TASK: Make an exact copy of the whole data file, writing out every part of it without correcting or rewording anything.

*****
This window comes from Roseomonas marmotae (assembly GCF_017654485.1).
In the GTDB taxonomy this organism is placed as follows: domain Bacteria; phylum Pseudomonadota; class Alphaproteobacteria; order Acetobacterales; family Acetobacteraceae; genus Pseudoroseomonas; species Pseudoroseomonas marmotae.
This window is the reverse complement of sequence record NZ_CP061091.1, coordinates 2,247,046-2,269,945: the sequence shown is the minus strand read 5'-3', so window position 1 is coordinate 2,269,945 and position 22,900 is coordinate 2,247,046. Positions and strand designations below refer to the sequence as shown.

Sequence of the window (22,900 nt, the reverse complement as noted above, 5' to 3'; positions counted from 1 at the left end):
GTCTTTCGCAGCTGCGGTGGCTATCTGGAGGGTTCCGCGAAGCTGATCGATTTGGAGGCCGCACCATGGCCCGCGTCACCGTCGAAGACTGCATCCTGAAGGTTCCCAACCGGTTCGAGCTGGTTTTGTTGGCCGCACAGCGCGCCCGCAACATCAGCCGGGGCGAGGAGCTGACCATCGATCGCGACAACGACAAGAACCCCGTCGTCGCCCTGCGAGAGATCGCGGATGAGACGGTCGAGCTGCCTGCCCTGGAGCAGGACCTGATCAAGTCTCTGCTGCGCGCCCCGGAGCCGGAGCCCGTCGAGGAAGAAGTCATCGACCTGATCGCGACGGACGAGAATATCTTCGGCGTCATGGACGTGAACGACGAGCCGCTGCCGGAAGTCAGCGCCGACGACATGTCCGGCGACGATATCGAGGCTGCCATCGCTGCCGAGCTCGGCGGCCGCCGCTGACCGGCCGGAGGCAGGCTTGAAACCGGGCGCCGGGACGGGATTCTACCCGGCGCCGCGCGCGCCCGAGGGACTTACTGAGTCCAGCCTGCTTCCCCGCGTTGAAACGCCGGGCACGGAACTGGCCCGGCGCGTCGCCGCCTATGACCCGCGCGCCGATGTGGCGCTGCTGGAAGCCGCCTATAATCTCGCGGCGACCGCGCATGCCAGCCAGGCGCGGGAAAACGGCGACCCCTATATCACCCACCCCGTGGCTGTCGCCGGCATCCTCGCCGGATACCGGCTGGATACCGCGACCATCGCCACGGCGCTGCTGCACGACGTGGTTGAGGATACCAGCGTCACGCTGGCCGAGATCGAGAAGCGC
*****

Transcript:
This window comes from Roseomonas marmotae (assembly GCF_017654485.1).
In the GTDB taxonomy this organism is placed as follows: domain Bacteria; phylum Pseudomonadota; class Alphaproteobacteria; order Acetobacterales; family Acetobacteraceae; genus Pseudoroseomonas; species Pseudoroseomonas marmotae.
This window is the reverse complement of sequence record NZ_CP061091.1, coordinates 2,247,046-2,269,945: the sequence shown is the minus strand read 5'-3', so window position 1 is coordinate 2,269,945 and position 22,900 is coordinate 2,247,046. Positions and strand designations below refer to the sequence as shown.

Sequence of the window (22,900 nt, the reverse complement as noted above, 5' to 3'; positions counted from 1 at the left end):
GTCTTTCGCAGCTGCGGTGGCTATCTGGAGGGTTCCGCGAAGCTGATCGATTTGGAGGCCGCACCATGGCCCGCGTCACCGTCGAAGACTGCATCCTGAAGGTTCCCAACCGGTTCGAGCTGGTTTTGTTGGCCGCACAGCGCGCCCGCAACATCAGCCGGGGCGAGGAGCTGACCATCGATCGCGACAACGACAAGAACCCCGTCGTCGCCCTGCGAGAGATCGCGGATGAGACGGTCGAGCTGCCTGCCCTGGAGCAGGACCTGATCAAGTCTCTGCTGCGCGCCCCGGAGCCGGAGCCCGTCGAGGAAGAAGTCATCGACCTGATCGCGACGGACGAGAATATCTTCGGCGTCATGGACGTGAACGACGAGCCGCTGCCGGAAGTCAGCGCCGACGACATGTCCGGCGACGATATCGAGGCTGCCATCGCTGCCGAGCTCGGCGGCCGCCGCTGACCGGCCGGAGGCAGGCTTGAAACCGGGCGCCGGGACGGGATTCTACCCGGCGCCGCGCGCGCCCGAGGGACTTACTGAGTCCAGCCTGCTTCCCCGCGTTGAAACGCCGGGCACGGAACTGGCCCGGCGCGTCGCCGCCTATGACCCGCGCGCCGATGTGGCGCTGCTGGAAGCCGCCTATAATCTCGCGGCGACCGCGCATGCCAGCCAGGCGCGGGAAAACGGCGACCCCTATATCACCCACCCCGTGGCTGTCGCCGGCATCCTCGCCGGATACCGGCTGGATACCGCGACCATCGCCACGGCGCTGCTGCACGACGTGGTTGAGGATACCAGCGTCACGCTGGCCGAGATCGAGAAGCGC